More than 200,000 soldiers have suffered traumatic brain injuries since 2000. That means the military is looking for ways to speed recovery.

A new report published by the Institute of Medicine suggests that nutrition may boost brain healing, especially if a patient gets the right mix soon after an injury.

University of Illinois professor John Erdman led a panel of experts who reviewed studies on nutrition and brain injury for the Department of Defense.

"Our major urge here is that nutrition be considered as quickly as possible for that wounded soldier and not as an afterthought," Erdman said. "The earlier calories and proteins can get in, the better chance that that individual will recover and not suffer long-term problems."

Neurologist Ausim Azizi,  a Temple University School of Medicine professor, said the need for "early feeding" is well know and is probably already standard practice at the large civilian hospitals around Philadelphia. Still, he said, the new report does point to the type of nutrition that may best protect the brain from further injury.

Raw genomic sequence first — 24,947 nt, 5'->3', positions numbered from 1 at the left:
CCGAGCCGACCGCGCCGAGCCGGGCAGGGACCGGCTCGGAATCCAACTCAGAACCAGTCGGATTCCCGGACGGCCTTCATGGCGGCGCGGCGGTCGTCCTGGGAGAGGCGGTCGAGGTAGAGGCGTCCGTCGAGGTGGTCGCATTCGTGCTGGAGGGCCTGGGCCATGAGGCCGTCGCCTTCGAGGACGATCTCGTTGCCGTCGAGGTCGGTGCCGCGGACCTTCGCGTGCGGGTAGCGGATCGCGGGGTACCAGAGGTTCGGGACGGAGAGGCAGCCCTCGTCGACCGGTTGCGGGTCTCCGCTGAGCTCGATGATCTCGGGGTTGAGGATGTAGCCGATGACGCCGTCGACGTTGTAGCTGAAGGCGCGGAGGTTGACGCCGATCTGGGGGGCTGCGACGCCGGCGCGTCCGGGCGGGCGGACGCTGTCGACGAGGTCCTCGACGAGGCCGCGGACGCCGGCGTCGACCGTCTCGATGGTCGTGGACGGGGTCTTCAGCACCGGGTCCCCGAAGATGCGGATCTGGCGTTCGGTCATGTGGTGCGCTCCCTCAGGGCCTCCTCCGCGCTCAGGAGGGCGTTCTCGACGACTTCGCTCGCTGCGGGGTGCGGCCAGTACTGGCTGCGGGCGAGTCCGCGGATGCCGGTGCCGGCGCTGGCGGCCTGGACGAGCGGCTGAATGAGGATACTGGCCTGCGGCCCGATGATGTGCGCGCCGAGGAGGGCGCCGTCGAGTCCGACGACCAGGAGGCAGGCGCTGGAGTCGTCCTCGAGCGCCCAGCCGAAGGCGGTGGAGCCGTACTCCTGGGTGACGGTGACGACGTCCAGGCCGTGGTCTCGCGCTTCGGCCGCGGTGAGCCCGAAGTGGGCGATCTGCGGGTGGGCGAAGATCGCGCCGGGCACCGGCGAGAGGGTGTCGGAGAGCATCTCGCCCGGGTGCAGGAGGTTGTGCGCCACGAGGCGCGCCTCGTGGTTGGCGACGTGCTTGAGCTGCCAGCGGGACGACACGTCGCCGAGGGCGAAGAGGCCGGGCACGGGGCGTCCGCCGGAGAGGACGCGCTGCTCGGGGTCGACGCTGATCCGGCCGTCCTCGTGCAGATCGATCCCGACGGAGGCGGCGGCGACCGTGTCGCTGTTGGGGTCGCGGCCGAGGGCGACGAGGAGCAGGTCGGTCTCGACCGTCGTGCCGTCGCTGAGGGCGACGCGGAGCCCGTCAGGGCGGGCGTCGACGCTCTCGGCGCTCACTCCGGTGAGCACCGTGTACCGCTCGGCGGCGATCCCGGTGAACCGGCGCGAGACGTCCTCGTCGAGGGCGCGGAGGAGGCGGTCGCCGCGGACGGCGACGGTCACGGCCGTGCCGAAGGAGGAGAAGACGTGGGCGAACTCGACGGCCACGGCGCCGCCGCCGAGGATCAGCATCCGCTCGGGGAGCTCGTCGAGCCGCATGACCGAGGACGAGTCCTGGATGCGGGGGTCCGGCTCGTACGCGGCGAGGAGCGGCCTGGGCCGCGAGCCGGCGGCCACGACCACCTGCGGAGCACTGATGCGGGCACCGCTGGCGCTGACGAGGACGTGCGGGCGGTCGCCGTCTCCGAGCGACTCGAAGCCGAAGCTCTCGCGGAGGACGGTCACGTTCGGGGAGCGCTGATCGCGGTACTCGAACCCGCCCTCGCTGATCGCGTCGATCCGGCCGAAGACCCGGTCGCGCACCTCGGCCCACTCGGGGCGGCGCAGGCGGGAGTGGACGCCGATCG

"If we design a type of milkshake that cannot only help the body but can give a few extra proteins and vitamins and amino acids and chemicals that are essential for building the brain, that would be even more helpful," he said.

The IOM report suggests that choline, creatine, omega-3 fatty acids and zinc are good candidates for more research. Azizi said choline--which is found in egg yolks--is already marketed as a memory booster and is available in general nutrition stores.

Evelyn Phillips, a nutrition manager at Magee Rehabilitation in Philadelphia, says much of the immune system is located in the gastrointestinal tract, but many people don't understand the connection between healing and the gut.

"It really requires food itself to survive, but it also wants to have food in order to feed the body, so the body can mount a defense against the injury," she said.

Erdman said the military knows what it supplies to personnel when they set out on patrol, but officials have little idea what foods are best to help soldiers recover from injuries.